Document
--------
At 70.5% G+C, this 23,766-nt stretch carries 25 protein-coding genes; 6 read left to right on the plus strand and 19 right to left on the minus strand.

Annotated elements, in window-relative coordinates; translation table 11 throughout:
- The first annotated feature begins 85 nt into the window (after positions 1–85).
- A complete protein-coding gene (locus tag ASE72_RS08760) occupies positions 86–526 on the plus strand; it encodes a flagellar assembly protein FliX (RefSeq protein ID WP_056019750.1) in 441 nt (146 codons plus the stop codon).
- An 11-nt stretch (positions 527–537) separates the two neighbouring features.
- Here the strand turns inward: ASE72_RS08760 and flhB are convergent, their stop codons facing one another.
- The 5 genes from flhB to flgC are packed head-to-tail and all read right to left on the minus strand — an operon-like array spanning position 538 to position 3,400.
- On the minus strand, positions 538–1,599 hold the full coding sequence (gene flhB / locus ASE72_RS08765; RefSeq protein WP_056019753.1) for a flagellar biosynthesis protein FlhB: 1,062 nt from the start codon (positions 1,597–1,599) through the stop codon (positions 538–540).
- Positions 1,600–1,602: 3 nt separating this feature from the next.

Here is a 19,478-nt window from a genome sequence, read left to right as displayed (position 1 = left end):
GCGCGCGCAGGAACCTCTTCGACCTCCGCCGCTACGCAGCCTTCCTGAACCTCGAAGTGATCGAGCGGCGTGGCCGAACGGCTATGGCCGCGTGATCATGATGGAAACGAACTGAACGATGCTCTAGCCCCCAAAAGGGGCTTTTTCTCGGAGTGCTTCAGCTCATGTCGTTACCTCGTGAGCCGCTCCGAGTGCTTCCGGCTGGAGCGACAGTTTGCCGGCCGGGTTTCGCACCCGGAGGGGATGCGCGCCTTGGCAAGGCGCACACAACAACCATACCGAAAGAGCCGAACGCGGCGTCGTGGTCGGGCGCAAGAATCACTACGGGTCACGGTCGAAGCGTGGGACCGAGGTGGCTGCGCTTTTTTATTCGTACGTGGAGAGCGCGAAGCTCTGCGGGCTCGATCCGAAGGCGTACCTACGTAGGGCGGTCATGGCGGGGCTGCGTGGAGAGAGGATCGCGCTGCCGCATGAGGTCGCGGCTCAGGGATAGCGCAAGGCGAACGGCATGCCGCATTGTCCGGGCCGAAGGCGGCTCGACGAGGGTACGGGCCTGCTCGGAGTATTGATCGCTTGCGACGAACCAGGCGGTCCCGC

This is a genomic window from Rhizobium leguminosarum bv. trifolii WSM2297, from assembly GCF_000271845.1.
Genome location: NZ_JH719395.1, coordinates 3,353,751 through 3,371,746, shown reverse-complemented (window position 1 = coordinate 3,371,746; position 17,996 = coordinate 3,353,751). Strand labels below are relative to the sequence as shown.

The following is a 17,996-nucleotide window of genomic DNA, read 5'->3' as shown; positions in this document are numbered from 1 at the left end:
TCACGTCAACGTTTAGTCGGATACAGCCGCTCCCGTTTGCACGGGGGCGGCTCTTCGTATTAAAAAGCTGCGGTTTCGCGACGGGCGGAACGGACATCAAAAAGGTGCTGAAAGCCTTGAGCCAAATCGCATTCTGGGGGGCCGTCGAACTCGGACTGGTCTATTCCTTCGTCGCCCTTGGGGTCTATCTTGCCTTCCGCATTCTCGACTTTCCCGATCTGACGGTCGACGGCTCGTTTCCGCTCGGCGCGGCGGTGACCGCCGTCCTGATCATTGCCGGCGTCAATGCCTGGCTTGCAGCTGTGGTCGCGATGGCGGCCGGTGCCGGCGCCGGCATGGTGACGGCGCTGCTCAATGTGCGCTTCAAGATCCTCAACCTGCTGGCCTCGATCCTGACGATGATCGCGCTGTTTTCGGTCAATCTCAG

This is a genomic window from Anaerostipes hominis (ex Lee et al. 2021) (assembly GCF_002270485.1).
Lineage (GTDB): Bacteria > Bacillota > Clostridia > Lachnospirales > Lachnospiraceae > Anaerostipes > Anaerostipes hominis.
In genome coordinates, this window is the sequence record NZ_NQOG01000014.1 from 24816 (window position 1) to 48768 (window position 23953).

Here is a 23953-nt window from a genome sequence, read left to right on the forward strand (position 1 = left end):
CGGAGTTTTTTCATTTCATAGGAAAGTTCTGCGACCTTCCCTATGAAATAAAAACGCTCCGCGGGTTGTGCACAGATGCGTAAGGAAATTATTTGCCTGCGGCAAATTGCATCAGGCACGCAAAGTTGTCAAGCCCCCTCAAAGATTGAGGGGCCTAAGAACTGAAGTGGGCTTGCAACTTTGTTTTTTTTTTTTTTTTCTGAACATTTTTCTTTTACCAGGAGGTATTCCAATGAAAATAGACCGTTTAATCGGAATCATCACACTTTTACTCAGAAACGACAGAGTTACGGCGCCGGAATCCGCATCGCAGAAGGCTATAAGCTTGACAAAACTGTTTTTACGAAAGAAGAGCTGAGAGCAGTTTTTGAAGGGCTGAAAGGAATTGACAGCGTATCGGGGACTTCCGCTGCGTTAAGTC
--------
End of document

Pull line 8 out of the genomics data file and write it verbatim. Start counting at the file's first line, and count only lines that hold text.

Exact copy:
- On the minus strand, positions 538–1,599 hold the full coding sequence (gene flhB / locus ASE72_RS08765; RefSeq protein WP_056019753.1) for a flagellar biosynthesis protein FlhB: 1,062 nt from the start codon (positions 1,597–1,599) through the stop codon (positions 538–540).